Bowfishing the Eau Pleine Reservoir
Finally, the winds quieted. Visibility increased under the bright halogen lights, and carp sightings began. The hunt was on!
Cindy asked us if we wanted to go bowfishing. She didn’t have to ask twice. So we set our sights on June. Linda Thompson drove from Michigan and we met Cindy on June 6th for a full evening of bowfishing on the Eau Pleine River and Reservoir (pronounced "O Plane") followed by a full day of bowfishing on Mead Lake, both located in central Wisconsin. Comprising over 6800 acres, the Eau Pleine Reservoir has ample room for Northern Pike, Walleye, Musky, Panfish, Bass and Bullhead… but what we were after, were the Carp. Cindy and her husband generously outfitted us each with their AMS Retriever Reel, channel rest, Muzzy arrows, Safety Slides, and Muzzy Quick-Release Fish Points. Cindy and Linda both used an older model Mathews bow for their bowfishing, while I borrowed an old compound from Cindy. Either a compound or recurve works well, with only 40 to 50 pound draw weights needed. Higher weights will only tire the shooter, as repetitive, quick shots are the norm. No sights are required. Just aim low, shoot, reel in. It’s that simple.
Right: The bright afternoon sun improved visibility for Cindy (left)
We slipped the boat into the murky water at 9 pm and headed for the shallows of the Eau Pleine Reservoir. The bright afternoon sun improved visibility for Cindy (left) and myself (right), but made our June bowfishing outing hot work as well. Spawning activity was slow by this late date, water unusually high due to record May rains throughout Wisconsin, and visibility poor due to current windy conditions, but we kept trolling and searching.
Finally the winds quieted, visibility increased under the bright Halogen lights, and carp sightings began. The hunt was on!
I detected some wiggling cattail weeds just yards away...
an indication a carp was "wallowing" there, and I shot at the base of the reeds where I’d seen a fin flick above the water. I instantly felt the weight on my line and excitedly reeled in my first carp ever!
The AMS Bowfishing boat we used was equipped with a generator, air fan, trolling motor, halogen lighting, raised shooting platform and a railing for safety.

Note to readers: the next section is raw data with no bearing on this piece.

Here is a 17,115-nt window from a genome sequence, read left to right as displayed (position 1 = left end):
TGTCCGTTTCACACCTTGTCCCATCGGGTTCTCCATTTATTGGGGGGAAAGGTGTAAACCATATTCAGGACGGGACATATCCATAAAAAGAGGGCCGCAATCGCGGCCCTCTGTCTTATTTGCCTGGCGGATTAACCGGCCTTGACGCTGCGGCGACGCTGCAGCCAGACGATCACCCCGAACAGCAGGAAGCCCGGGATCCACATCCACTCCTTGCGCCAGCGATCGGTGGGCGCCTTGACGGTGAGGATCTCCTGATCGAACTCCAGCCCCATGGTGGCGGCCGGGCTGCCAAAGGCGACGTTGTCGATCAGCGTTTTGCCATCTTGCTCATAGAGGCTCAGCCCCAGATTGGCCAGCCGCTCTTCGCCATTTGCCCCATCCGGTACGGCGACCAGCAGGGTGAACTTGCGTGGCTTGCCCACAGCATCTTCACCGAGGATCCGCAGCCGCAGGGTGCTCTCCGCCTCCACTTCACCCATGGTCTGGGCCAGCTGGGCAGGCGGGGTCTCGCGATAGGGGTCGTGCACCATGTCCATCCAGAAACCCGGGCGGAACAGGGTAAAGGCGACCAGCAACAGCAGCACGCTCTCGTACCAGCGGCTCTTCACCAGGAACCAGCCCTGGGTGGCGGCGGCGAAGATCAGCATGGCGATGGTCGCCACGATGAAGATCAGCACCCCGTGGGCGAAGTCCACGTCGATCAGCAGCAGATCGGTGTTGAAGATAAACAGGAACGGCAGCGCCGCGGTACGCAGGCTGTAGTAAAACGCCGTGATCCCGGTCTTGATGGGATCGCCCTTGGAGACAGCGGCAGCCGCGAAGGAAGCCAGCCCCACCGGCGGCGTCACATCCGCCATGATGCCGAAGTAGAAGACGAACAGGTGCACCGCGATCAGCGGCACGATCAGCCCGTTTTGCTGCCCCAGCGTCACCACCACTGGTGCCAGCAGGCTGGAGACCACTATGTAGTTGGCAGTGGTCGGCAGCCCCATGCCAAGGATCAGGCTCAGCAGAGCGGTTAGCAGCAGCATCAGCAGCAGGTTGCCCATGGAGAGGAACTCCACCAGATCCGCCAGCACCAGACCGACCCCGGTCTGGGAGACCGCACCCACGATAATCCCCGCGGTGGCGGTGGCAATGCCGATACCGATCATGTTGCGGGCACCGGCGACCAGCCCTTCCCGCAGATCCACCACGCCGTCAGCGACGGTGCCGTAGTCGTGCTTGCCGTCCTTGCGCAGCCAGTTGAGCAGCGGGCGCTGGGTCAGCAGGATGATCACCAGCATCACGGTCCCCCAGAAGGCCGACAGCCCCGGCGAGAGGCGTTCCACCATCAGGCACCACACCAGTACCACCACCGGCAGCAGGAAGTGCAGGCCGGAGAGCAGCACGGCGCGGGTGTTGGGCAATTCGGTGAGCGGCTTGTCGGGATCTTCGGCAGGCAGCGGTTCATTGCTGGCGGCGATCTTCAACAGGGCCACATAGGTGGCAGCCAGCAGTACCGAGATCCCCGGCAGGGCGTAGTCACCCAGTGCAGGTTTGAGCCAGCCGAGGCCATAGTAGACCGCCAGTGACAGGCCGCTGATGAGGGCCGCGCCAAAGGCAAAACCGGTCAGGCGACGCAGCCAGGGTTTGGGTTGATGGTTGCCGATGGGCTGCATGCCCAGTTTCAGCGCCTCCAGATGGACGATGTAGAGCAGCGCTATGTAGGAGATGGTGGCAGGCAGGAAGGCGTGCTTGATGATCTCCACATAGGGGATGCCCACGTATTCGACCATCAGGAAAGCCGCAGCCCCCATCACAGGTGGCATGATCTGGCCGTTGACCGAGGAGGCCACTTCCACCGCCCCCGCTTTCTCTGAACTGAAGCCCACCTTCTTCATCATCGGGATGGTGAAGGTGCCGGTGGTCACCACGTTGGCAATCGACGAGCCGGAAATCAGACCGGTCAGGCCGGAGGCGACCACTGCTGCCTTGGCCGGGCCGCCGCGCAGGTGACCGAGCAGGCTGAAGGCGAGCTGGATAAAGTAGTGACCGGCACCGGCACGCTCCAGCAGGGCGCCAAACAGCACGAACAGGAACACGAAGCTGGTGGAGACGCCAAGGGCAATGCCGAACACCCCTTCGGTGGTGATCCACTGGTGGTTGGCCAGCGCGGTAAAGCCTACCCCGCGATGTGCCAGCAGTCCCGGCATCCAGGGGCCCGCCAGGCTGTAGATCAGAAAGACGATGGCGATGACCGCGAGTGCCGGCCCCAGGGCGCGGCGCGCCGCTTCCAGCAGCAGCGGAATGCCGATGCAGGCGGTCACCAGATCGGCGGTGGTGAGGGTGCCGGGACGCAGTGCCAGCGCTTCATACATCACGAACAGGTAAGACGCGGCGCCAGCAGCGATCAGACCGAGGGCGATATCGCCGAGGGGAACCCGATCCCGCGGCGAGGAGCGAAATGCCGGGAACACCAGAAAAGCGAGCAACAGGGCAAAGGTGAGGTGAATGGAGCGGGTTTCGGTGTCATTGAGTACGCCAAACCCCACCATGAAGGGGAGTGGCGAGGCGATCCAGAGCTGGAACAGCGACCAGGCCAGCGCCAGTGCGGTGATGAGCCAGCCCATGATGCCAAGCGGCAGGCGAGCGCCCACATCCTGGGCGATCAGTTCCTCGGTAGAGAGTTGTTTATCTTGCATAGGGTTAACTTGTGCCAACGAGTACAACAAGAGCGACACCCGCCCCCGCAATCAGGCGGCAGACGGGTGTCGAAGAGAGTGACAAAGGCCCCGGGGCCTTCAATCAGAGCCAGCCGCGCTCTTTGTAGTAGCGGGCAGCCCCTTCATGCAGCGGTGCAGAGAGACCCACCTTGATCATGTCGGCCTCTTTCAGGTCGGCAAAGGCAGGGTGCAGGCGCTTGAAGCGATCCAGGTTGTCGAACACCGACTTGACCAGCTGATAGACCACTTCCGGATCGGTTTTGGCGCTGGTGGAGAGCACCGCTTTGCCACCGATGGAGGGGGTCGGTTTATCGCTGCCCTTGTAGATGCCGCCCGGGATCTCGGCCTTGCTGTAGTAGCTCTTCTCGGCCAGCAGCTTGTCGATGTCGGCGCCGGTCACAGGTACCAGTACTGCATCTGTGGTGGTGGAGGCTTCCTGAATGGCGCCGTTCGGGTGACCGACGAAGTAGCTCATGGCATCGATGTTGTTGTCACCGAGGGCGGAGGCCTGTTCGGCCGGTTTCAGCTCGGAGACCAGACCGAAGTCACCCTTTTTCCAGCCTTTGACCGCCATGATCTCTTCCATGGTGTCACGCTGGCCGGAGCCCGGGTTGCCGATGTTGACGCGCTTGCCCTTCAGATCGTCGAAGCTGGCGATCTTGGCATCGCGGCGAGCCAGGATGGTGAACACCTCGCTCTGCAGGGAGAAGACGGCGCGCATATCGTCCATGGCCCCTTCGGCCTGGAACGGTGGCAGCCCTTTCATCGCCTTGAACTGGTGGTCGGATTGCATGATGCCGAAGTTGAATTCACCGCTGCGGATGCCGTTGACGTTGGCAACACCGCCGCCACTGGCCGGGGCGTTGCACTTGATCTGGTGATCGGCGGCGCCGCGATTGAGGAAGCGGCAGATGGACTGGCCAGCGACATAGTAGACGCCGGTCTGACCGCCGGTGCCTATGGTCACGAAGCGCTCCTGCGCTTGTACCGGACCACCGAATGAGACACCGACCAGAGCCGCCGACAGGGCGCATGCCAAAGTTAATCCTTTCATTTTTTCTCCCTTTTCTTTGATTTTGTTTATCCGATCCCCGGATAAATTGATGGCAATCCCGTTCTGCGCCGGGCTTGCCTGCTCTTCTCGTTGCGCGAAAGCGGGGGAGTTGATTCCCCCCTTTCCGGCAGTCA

Cindy handled the boat with the ease of someone who’s "been there, done that" for years, and she has. She and her husband Jeff have not only owned AMS Bowfishing for seven years, they have also bowfished and competed in tournaments every chance they get. They’ve bowfished everything from carp to paddle fish, to alligators and sharks. It was evident from her skill and enthusiasm that she loved every minute of it! We continued bowfishing into the middle of the night, finally calling it quits at 2 am.
We needed some rest!
The following day we returned to the water by 10am. As we sped across Mead Lake, a much smaller lake at just over 300 acres, we could easily see carp moving and spawning in the shallows; we couldn’t wait to begin shooting! However, we quickly learned daytime bowfishing was a tougher challenge. (At least today proved to be.) The carp were more active and much more wary and skittish. The spawning period was really winding down, so action was not as hot. We learned to shoot, and shoot fast! Overcast skies didn’t help our visibility and despite our repeated attempts, we were still without a fish by noon.
Cindy Braun displays her carp shot just moments later -->>
We motored over to Cindy’s parent’s cottage for lunch, and that’s when her daughter caught sight of us approaching the dock. I’ll never forget the moment her daughter called out to her Grandma who stood beside her on the shoreline, " There’s Mommy, and there’s two other women…
"There’s three women on the boat, Grandma!"
We all turned and beamed at one another. Three women bowfishing alone, I surmised, was indeed not a common sight for this young girl. How glad I was that we were changing that image! That alone lifted our spirits and we headed back out after lunch in a more optimistic mood.
The clouds had cleared, and the sun helped improve our visibility substantially. Not long after our return to the water, Linda Thompson arrowed a nice 18-pound carp, followed by several more shot by Cindy. By 4pm we were all tired, hot and worn out, so we called it quits and vowed to return earlier next year to catch the spawn at prime time. Regardless, we all had a great time and enjoyed our bowfishing outing. And yes, now I have but another hunting activity I enjoy, and another "dream hunt" to add to my list. Cindy enticed us with her stories of Louisiana bowfishing for alligators and sharks, knowing well enough this would not be our last time to venture onto the water with our bows. If you enjoy bowhunting, you will love the fast-paced action of bowfishing. Bow setups are simple and easy and there’s nothing better than heading onto the water to cure that "in-between seasons-I-wanna-hunt" itch. Take some time to try bowfishing and you’ll see how fun and addicting it is!
Arrowing my first carp was a thrill!
Linda Thompson follows suit and reels one in as well
For bowfishing equipment and advice, visit www.amsbowfishing.com
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